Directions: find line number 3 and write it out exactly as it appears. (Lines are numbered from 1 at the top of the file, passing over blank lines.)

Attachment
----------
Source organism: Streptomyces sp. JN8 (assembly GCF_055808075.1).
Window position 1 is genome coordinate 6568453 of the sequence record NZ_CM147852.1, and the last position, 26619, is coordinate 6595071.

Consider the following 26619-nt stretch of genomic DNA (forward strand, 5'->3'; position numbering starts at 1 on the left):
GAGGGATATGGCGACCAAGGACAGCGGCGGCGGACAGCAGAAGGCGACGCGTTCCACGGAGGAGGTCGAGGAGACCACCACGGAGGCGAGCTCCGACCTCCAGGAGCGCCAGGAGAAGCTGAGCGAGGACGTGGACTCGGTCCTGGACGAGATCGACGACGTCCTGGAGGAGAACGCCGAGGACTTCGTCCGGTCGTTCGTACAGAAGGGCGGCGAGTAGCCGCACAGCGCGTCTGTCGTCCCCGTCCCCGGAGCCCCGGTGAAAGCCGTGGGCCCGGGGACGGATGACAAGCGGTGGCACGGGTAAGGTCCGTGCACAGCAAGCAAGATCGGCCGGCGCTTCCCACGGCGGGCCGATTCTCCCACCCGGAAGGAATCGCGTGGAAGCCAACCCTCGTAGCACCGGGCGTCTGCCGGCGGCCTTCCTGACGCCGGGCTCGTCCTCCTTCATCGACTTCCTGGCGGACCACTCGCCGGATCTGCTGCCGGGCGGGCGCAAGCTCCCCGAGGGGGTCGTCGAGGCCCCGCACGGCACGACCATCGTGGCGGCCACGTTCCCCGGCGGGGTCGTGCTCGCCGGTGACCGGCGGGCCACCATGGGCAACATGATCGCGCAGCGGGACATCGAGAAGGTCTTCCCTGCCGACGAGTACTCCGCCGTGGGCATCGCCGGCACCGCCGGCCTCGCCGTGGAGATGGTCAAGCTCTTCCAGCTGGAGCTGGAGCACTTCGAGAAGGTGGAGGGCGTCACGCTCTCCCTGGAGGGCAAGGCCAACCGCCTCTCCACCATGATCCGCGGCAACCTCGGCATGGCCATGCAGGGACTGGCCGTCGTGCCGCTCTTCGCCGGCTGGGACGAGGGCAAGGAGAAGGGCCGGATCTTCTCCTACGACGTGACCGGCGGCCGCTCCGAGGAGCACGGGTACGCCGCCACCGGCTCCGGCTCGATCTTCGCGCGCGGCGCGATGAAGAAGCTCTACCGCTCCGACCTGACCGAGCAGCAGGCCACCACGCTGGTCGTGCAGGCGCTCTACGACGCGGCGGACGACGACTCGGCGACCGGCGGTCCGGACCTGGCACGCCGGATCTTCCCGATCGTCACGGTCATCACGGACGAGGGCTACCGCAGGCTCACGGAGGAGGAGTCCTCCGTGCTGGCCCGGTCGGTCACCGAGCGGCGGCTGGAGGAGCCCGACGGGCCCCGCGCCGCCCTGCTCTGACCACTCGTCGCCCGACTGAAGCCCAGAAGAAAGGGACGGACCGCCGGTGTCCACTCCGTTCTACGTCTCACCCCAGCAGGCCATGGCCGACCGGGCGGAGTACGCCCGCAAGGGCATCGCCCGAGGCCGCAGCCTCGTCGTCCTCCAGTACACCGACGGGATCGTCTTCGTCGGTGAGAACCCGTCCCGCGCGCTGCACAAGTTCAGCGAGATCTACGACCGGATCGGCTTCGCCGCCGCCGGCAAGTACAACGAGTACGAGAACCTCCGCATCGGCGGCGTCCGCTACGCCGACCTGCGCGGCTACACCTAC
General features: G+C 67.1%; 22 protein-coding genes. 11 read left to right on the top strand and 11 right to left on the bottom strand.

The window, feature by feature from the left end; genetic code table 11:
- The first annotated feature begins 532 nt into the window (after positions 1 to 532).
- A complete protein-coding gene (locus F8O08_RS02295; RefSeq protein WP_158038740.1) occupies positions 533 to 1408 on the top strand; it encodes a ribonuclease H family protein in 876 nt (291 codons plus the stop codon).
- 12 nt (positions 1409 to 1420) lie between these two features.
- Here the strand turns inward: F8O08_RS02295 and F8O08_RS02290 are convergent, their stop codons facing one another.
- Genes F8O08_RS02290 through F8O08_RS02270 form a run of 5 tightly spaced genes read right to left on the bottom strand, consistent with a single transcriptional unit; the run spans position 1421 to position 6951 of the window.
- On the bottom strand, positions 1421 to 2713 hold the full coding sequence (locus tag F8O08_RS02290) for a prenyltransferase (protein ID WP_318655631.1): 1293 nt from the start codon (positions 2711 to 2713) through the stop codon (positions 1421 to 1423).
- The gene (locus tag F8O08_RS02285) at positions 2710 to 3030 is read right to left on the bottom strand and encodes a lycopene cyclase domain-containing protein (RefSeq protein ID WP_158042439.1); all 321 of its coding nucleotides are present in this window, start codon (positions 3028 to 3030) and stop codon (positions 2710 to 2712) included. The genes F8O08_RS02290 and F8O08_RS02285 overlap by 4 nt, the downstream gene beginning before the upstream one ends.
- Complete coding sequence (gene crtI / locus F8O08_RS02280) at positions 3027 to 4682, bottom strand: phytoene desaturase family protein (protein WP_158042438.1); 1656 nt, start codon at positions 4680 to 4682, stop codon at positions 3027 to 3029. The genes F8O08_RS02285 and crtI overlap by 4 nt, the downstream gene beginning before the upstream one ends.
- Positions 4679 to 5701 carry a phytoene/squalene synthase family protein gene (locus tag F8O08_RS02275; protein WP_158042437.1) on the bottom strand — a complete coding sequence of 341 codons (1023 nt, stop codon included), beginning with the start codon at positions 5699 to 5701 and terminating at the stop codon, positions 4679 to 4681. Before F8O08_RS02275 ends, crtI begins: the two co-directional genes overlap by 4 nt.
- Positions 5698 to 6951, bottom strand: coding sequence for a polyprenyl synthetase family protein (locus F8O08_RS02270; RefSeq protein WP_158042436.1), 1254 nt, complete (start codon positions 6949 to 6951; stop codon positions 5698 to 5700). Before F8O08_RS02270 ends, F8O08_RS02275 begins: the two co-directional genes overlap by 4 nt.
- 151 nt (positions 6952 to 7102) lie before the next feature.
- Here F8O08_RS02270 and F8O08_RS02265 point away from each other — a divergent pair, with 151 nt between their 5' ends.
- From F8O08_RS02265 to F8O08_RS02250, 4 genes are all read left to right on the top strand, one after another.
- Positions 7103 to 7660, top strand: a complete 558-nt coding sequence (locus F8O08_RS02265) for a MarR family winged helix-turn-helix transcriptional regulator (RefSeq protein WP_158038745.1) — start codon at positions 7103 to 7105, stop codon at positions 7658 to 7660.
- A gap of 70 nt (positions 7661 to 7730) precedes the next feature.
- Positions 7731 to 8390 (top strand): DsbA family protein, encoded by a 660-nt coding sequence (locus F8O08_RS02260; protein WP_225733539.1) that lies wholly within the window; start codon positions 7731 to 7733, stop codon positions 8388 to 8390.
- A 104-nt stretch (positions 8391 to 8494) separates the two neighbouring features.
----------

Consider the following 26619-nt stretch of genomic DNA (forward strand, 5'->3'; position numbering starts at 1 on the left):